Iowa University Pays Students to Take Part in GMO Trials

Mar 02, 2016 05:20 AM EST | By Josine Macaspac (media@latinospost.com)

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Twelve out of 500 young women were selected to participate in a study involving genetically modified bananas in Des Moines, Iowa. The participants are to be paid $900 each to eat three bananas, one of which has been modified to contain high levels of beta-carotene. Beta-carotene is associated with the production of Vitamin A in the body, so this study aims to address the problem of Vitamin A deficiency.

The bananas were genetically modified at the Queensland University of Technology in Australia and was funded by the Bill and Melinda Gates Foundation. The study, however, will be conducted at Iowa State University later in the year.

Purpose and Conduct of the Trial

Should the trial be a success, the bananas will hopefully address the Vitamin A deficiency problem in Uganda. Wendy White, the food science professor behind the study, stated "In Uganda and other African countries, Vitamin A deficiency is a major contributor to deaths in childhood from infectious diseases. Wouldn't it be great if these bananas could prevent preschool kids from dying from diarrhea, malaria or measles?".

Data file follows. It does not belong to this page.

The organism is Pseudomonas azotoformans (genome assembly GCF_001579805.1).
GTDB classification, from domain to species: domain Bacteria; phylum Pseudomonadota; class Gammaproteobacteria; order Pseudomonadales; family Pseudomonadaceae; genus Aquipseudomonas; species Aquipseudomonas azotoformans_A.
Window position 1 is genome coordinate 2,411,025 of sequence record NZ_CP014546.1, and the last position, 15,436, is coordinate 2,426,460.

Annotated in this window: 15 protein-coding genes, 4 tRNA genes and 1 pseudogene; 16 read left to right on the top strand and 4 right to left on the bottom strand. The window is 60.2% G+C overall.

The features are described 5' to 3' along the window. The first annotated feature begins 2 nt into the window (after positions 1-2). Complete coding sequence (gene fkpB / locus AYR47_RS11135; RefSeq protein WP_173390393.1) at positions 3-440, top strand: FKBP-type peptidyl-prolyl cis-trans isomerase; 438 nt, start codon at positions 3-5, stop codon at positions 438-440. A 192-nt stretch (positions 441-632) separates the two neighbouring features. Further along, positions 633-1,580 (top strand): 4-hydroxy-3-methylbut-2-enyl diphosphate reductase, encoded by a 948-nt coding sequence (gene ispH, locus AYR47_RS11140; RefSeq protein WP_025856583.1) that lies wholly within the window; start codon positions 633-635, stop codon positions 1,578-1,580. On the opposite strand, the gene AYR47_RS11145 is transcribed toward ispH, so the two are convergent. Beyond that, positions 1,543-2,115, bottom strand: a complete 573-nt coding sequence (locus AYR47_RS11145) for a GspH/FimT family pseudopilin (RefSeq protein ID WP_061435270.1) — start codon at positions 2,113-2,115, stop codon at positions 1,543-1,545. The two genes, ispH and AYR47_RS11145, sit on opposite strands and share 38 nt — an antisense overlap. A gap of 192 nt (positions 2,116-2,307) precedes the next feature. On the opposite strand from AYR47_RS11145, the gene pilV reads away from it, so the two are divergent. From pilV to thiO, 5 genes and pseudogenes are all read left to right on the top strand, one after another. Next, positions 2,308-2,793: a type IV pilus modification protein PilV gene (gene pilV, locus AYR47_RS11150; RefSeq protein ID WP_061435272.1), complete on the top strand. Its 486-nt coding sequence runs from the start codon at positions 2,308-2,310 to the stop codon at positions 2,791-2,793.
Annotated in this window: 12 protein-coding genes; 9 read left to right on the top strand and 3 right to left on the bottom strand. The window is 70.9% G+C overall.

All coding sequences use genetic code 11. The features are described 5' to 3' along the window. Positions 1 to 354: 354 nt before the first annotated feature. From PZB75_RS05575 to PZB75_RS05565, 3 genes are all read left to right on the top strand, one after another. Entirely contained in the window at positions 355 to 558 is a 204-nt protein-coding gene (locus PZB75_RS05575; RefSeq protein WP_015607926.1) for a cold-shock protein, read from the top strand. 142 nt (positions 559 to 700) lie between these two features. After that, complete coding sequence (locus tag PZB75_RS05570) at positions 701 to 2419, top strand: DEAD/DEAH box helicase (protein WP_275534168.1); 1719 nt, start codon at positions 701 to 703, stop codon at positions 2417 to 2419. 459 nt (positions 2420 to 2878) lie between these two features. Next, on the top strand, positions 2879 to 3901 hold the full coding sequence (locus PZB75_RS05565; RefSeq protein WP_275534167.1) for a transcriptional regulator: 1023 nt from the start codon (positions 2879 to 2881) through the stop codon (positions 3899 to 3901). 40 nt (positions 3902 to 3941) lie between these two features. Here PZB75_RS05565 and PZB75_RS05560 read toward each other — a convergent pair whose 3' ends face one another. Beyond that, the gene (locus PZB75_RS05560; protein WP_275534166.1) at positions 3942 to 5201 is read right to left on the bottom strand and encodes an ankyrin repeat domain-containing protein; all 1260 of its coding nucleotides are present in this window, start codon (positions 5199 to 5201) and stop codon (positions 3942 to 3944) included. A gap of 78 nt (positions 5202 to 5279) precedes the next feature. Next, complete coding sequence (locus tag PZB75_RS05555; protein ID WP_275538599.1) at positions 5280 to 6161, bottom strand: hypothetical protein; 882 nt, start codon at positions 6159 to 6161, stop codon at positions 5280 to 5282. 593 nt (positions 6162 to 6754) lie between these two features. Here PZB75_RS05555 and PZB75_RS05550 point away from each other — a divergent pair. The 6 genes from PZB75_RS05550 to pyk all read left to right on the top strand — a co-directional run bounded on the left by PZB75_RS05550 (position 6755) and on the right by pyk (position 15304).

The twelve participants in the trial would each be given three bananas to eat in a span of four days, and would thereafter undergo blood tests. Only one of the bananas will be genetically modified. As for the compensation, the Food and Drug Administration states that this amount should be treated not as a benefit, but as a recruitment incentive, and is acceptable as long as the risks will be disclosed to the participants.

Controversy

Last week, GMO critics delivered a petition containing over 57,000 signatures asking for the suspension of the trial to the Gates Foundation and the Colleges of Life Science and Agriculture at Iowa State University. They asked that the entities behind this study be more transparent about the study in general and its possible risks.

The type of bananas used in the study was also questioned by some critics, who claim that other kinds of bananas could be utilized in the study instead of the ones currently used. However, the scientists explained that the bananas being recommended are of a sweet variety that Ugandans normally do not consume. That is why for the study, they used a type of banana that was less sweet and was often used for cooking in Uganda.

Overall, the goal of the study is to provide a principal source of Vitamin A for developing countries. Its triumph has a great potential in resolving a key nutrition problem.

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